In addition to bringing the cost down, in the future we'd like to simplify the measurement process and bring it into the home. It would be great if a person could take a single drop of blood at home and make all the measurements needed to do wellness assessments, send it in to a center for analysis, send the results to their physician, and so on. Getting blood draws twice a year is a hassle.
Finally, we need advances in hyperscale AI [artificial intelligence] like ChatGPT. With AI, we can use enormous amounts of data on millions of individuals to discover new possibilities for taking action on wellness that will cover the entire range of medicine. AI will be able to do correlations and analysis, and maybe even figure out causal implications that have been utterly impossible in the past.
What's the ultimate goal? Is it to stop aging and cheat death?
Not at all. I don't think we're going to live forever. I don't think we're going to conquer death. But I think what we can do is extend our health-span enormously. And what is interesting is once people live beyond 100, when they die, they die very suddenly for the most part because they have a total systems failure. I see my job as getting everyone up into the hundreds, and then nature will take its course. And there are some that argue, look, we should be able to live to 120 or 150. And that would really require things we don't know anything about.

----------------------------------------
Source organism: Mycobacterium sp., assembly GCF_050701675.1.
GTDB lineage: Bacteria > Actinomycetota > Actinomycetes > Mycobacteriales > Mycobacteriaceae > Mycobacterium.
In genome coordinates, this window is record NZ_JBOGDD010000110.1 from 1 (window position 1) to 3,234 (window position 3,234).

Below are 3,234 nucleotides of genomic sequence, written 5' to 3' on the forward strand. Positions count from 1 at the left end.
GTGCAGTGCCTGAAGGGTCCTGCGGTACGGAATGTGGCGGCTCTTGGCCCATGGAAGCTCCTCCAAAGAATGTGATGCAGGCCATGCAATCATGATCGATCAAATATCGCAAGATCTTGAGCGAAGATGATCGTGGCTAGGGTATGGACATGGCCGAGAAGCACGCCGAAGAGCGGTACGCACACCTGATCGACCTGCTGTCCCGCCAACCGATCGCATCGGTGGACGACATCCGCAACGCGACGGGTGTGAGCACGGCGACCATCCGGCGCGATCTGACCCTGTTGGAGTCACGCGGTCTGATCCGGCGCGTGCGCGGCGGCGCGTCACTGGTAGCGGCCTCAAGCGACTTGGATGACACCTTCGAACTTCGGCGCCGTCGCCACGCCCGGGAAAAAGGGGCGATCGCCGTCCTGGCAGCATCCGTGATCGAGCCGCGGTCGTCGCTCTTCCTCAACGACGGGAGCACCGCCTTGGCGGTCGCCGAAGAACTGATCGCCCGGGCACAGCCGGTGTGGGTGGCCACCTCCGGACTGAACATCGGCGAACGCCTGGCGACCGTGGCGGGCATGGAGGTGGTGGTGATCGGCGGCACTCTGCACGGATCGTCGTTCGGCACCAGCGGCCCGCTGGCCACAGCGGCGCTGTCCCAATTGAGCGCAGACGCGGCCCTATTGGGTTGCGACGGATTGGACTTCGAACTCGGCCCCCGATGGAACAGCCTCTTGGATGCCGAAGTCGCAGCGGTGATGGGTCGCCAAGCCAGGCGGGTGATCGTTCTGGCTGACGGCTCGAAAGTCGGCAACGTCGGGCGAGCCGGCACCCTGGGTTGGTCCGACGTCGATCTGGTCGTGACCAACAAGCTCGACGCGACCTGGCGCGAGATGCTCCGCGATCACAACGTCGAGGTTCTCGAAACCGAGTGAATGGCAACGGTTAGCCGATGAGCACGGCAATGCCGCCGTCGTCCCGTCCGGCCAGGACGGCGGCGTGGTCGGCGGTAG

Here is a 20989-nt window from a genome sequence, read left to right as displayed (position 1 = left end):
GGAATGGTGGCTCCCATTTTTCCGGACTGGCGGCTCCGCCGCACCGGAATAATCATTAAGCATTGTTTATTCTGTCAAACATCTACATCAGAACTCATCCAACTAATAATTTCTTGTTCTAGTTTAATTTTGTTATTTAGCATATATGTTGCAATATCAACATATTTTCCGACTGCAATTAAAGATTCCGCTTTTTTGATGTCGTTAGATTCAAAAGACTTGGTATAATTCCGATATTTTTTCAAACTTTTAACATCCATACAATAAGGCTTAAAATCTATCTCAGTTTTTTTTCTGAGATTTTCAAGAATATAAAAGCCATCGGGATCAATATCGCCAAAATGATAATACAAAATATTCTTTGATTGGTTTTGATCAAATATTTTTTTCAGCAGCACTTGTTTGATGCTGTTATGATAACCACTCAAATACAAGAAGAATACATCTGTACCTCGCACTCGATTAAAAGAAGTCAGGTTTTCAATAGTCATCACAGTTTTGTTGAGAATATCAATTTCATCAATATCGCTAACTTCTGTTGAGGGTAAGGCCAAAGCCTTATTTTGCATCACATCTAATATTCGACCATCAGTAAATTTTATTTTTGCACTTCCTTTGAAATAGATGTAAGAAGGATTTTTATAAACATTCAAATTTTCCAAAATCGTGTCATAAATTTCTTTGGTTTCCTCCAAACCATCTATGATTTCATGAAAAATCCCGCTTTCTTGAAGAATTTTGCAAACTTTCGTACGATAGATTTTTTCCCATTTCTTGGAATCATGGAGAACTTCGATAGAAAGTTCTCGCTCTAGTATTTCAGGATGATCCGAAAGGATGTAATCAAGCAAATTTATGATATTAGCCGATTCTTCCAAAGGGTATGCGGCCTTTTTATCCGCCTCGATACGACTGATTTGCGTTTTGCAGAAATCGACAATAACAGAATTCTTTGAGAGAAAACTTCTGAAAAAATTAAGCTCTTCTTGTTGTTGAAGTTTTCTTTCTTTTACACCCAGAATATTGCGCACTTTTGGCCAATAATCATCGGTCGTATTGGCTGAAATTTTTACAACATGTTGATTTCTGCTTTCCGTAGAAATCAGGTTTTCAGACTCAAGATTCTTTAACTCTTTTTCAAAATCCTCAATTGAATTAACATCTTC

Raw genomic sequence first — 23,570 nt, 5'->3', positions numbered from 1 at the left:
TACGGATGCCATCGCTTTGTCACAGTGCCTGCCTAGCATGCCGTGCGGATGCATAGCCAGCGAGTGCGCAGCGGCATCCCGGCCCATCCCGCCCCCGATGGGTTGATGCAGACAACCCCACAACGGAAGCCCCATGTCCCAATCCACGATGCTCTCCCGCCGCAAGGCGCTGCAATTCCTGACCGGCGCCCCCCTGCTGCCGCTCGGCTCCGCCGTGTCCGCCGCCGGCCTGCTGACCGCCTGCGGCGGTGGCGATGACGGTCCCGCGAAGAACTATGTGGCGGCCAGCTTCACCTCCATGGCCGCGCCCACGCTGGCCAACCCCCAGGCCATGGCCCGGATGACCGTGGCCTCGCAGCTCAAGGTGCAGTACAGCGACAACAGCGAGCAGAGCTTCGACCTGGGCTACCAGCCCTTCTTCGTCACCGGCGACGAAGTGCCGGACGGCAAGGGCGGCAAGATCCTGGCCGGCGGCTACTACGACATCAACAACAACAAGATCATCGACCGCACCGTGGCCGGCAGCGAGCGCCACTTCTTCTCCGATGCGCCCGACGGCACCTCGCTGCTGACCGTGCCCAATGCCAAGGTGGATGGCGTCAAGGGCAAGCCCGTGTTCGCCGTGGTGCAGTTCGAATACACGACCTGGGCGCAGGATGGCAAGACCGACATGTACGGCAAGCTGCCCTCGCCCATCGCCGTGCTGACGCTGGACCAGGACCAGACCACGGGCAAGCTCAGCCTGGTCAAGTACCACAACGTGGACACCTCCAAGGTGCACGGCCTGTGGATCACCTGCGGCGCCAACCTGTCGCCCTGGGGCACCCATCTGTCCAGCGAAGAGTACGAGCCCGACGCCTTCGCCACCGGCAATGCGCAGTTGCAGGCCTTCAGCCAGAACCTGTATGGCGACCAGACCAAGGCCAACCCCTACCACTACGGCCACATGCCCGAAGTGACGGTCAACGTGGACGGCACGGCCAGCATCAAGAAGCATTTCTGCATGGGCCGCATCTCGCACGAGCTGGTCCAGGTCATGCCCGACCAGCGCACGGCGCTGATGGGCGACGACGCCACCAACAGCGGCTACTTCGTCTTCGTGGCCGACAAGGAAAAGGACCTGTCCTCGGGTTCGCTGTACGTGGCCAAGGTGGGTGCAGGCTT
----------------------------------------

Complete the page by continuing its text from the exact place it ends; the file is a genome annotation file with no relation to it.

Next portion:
One of the cool things about aging is that its basic processes are conserved [unchanged by evolution] from single-cell organisms like yeast all the way up to humans. That means that, often, what we learn in lab animals like nematodes and mice has relevance for humans. Why, for example, does the Greenland shark live to be 400 years old when other sharks have much more normal mammalian lifespans? There's a lot we are still learning.